Leicester did their play-off hopes no favours as Peter Whittingham curled home a superb late free-kick to hand Cardiff the advantage going into Wednesday’s crucial second leg.
Whittingham’s goal scored with around 12 minutes of normal time remaining proved decisive in the end, but Leicester will feel aggrieved after a questionable performance from Premier League referee Alan Wiley.
The Foxes were denied what they thought were two clear penalties for handball, the appeals for neither of which were given on a frustrating afternoon at the Walkers.
Manager Nigel Pearson kept faith with Alex Bruce at centre back, whilst there was also a starting place for Nobby Solano at right back with Michael Morrison only recently returning from injury.
Solano — Hobbs — Bruce — Berner
Gallagher — Spearing — Wellens — King — Dyer
A sunny afternoon at Filbert Way was reflected by a bright start to the game from both sides, the visitors taking the early initiative to craft the early pressure. Jay Bothroyd’s dangerous effort was just a whisker away as the ball flashed past the post.
But Leicester were not to be deterred by their early scare and took hold of the next passage to test Marshall’s goal with a series of corners which were dealt with well by the Cardiff defence.
In truth neither side managed to test the opposition goalkeeper in the first period, a testament to the defences of each team in a surprisingly open affair. But despite the lack of action from Chris Weale it was the visitors who were undoubtedly proving the greatest threat.
Leicester wasted two free-kicks in glorious positions through Gallagher and then Solano, before Michael Chopra raced up the other end to flash a shot narrowly past the post when many expected him to score.
Bothroyd had proved a thorn in the Foxes side from the word go, his robust yet agile approach proving difficult to deal with for both Hobbs and Bruce at the heart of Leicester’s backline.
The home side’s biggest scare of the first half came with just five minutes remaining when Chris Burke’s cross was turned onto the post by Chopra. In a disappointing half it was Leicester who were craving half-time, relief sensed all too much when the whistle finally arrived.
The break allowed manager Nigel Pearson to inject some stern words into his side, and in fairness Leicester looked a refreshed unit in the second period.
A pot shot from Jay Spearing sailed over the crossbar before Bothroyd powered a header inches over the crossbar from Kevin McNaughton’s perfect cross.
This appeared to spark Leicester into life, and they themselves came agonisingly close to breaking the deadlock when Richie Wellens shot just wide of the post after a spell of good pressure.
Lloyd Dyer flashed an effort narrowly over, before the winger was replaced by fans’ favourite Matty Fryatt on the hour mark.
The Foxes were denied what they thought was a blatant handball by McNaughton inside the penalty area, but referee Alan Wiley waved away appeals deeming it unintentional.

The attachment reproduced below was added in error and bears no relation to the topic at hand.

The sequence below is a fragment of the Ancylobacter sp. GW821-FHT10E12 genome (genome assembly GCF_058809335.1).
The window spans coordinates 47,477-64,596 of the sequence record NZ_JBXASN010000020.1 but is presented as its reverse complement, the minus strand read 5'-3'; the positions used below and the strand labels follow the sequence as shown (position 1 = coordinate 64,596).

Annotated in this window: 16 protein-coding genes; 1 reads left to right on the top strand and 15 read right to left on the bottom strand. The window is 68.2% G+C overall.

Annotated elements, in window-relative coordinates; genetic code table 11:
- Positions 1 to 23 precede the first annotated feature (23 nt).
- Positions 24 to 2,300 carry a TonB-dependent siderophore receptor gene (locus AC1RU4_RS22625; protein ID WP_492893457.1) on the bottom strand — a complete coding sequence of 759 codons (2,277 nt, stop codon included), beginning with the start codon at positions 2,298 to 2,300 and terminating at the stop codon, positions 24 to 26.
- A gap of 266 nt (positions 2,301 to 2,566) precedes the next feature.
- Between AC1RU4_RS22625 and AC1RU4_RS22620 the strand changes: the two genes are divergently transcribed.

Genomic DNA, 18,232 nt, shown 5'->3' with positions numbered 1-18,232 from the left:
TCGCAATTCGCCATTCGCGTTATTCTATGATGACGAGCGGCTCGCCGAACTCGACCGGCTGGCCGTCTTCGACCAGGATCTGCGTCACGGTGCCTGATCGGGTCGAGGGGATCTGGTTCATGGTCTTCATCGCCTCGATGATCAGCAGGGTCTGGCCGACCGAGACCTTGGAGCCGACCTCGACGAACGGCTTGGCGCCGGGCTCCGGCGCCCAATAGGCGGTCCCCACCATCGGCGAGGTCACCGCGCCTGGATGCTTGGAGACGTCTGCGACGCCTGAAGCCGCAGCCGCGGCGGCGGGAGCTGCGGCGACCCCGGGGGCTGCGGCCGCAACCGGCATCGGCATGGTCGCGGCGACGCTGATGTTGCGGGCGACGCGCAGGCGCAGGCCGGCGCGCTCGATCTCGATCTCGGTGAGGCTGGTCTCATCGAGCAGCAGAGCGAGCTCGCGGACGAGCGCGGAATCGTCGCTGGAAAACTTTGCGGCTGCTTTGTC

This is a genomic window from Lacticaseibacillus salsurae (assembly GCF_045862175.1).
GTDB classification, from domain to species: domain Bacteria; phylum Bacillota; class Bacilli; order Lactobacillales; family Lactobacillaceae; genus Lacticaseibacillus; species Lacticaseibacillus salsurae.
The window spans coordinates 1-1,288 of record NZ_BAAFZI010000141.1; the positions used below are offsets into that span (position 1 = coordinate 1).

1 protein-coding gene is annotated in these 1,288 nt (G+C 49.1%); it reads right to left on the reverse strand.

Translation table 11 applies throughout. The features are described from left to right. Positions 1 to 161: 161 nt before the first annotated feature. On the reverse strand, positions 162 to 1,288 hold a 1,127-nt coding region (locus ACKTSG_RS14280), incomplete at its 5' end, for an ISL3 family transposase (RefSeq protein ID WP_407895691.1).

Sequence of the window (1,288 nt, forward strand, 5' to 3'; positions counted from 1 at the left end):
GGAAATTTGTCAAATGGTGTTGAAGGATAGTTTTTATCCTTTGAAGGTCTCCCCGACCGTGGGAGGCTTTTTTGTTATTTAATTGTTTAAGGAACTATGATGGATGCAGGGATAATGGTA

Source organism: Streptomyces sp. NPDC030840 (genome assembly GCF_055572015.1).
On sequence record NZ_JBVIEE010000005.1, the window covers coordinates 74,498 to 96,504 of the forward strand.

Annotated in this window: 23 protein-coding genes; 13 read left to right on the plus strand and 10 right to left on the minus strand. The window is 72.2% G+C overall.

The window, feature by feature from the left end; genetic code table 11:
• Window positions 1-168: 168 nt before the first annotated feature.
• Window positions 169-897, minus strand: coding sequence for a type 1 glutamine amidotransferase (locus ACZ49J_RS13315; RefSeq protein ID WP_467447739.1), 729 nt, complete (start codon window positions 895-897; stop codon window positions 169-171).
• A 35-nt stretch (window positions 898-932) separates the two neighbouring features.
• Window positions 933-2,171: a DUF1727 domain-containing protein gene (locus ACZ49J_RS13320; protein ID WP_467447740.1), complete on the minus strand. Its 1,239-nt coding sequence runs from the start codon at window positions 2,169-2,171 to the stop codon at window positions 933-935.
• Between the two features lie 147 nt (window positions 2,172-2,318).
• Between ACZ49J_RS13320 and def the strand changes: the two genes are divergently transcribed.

Leicester continued to threaten the Cardiff goal with corners in abundance, but the Bluebirds’ defence held firm to stave off the influx of balls arriving in the area.
Former Fox-loanee Kelvin Etuhu replaced Chris Burke with 15 minutes remaining, as Pearson introduced Yann Kermorgant for Martyn Waghorn moments later.
And Kermorgant’s first contribution was to give away the free-kick which would prove fatal. A free-kick which would also bring about a comedy of errors with it too.
Despite initial contact occuring two yards away from the byline, referee Wiley allowed Whittingham to take his kick in line with the penalty area despite regular appeals from the home crowd. For a player who had previously found the net an incredible 23 times this season from the left wing, yardage would make all the difference.
And sure enough the former-Villa man stepped up to curl the ball brilliantly in off the post to give Dave Jones’ side the lead. The naivety of goalkeeper Weale was all too painful to watch, as no man on the post and just a one-man wall was put into place against a notoriously expert set-piece taker.
But Leicester could and should have levelled things up with seven minutes of normal time remaining. Nobby Solano’s perfect ball through to Fryatt set up the striker for a one-on-one situation with Marshall, but a feeble attempt was all the 24-year-old could manage in a gilt-edged opportunity.
From here on the pressure was piled on the Cardiff defence, Paul Gallagher next coming close to level things up with a curled effort which flew just over.
Thoughts that it simply wasn’t going to be City’s day were almost confirmed when substitute Ross McCormack was denied by a brilliant Alex Bruce challenge to keep the Foxes in the tie.
Leicester continued to bombard the Cardiff goal in the late stages to set up a painful finale for the Bluebirds’ travelling support, but corner after corner was once again dealt with by the visitors.
That was until the last minute of the five added on when Bruce rose highest only to see his header saved magnificently by Marshall to sustain Cardiff’s crucial advantage. Those previous thoughts were confirmed in an instant- it’s a cruel old game.
In truth the visitors were the better side throughout the contest, but Leicester will still walk away disappointed after both Fryatt’s glorious opportunity to level and terrible refereeing from Alan Wiley.
Pearson now must take his side on a daunting trip to the Welsh capital where Leicester must win to stand any chance of making it through to that cherished final at Wembley.
You know what they say, it’s not over until the fat lady sings. And I don’t see anybody singing just yet…